So much is said these days about enhancing the customer experience, “delighting” customers and delivering customer service that goes “above and beyond.” For large enterprises, particularly in the insurance industry, this focus on customer experience is fast becoming a key competitive differentiator.

Disruptors in the e-commerce, retail and hospitality industries have set the standard for new-age customer service. Amazon, Zappos and AirBnB are notable examples. This standard is spilling into other industries. In fact, 89% of companies expect to compete on the basis of customer experience vs. only 36% only four years ago, according to Gartner.

But the question remains: Should every company try to be an Amazon or Zappos with their “whatever it takes” approach to customer service? I argue they shouldn’t. And, quite frankly, they can’t.

Know what your customer REALLY wants

Insurance, for example, is a low-interest, low-involvement category in that people rarely get excited about paying a policy premium or filing a claim. Can insurance carriers and providers delight policy-holders? Do policy-holders want to be delighted? I think about it like a visit to my dentist. My dentist is a great guy, very professional and takes great care of my teeth, but I always dread going and am glad when it’s over. The reality is, no matter how personable he his, how comfortable the chair is or how new the magazines are, I simply can’t be delighted. It is the dentist, after all.

See also: How to Get Broader View of Customers  

In the context of insurance, customers focus more on utility than on the extraneous features. It’s just like going to the dentist. Customers want to get in, get it done and get out as quickly and as painlessly as possible. The same is true for customer service. Customers just need the basics to run smoothly. They want processing their claim to be easy, and they want to move on. Everything else — any extraneous features — comes second.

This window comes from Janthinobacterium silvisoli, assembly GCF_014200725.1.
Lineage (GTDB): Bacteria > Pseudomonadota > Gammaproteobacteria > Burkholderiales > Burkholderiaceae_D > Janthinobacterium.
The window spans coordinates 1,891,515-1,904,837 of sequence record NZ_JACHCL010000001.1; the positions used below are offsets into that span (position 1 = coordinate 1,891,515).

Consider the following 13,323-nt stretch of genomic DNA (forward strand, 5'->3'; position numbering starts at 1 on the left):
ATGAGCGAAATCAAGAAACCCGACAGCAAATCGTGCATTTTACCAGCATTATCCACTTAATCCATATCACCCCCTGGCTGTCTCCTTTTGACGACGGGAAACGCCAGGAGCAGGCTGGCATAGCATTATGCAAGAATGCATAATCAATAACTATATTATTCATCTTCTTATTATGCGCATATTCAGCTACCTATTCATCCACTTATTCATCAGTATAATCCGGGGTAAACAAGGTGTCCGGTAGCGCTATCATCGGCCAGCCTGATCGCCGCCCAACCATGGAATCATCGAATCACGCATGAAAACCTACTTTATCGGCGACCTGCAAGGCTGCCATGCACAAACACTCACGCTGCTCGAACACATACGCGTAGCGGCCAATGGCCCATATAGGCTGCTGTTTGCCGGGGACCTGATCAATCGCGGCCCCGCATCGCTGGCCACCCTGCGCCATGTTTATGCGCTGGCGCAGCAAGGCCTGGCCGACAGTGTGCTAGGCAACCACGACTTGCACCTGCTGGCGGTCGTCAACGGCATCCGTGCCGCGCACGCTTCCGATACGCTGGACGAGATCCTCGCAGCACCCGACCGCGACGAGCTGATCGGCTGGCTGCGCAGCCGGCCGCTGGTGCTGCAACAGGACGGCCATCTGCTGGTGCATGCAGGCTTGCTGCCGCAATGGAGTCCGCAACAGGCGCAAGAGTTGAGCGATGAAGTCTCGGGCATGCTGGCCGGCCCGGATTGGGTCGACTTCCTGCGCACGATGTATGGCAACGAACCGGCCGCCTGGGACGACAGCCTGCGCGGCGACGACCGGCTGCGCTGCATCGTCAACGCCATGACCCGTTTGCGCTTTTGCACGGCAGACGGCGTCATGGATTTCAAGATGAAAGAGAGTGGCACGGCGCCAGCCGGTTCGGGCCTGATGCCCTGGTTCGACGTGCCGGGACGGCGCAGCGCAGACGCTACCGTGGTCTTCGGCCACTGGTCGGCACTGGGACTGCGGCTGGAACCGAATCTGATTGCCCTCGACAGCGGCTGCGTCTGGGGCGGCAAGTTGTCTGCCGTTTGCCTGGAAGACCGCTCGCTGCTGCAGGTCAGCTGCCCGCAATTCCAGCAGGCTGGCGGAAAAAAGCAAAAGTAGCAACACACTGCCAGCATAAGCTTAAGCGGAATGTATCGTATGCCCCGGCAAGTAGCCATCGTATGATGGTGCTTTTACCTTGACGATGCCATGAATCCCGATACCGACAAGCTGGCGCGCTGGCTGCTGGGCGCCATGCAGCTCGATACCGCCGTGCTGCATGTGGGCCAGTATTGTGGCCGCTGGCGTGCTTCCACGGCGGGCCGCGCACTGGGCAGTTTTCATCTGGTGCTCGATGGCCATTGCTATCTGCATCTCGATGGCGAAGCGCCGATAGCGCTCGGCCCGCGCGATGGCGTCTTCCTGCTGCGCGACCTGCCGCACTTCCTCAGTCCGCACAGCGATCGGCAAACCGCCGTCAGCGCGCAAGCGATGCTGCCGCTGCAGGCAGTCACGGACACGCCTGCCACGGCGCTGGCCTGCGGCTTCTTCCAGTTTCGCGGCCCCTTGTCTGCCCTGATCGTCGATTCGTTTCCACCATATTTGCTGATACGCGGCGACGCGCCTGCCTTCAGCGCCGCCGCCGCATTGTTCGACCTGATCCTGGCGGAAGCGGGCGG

Despite this attitude, the insurance industry is in desperate need of innovation. In fact, it’s a $1.2 trillion dollar behemoth that’s begging for disruption. The proliferation of technology and innovation across other industries, such as retail and banking, means consumers are expecting the same level of innovation elsewhere — and insurance is in their sights.

How can insurance companies approach innovation without overhauling the customer experience and over-complicating things in the process? The answer is simple: focus on utility over features.

Utility over features

Insurance companies need to determine what their customers’ most basic demands are and must seek to fulfill them before exploring any transformative technology, additional features or new processes. When exploring new ways technology can improve business, it’s easy to get swept up in the sexiness and promise of innovation — the dreaded technology-for-technology’s-sake initiative!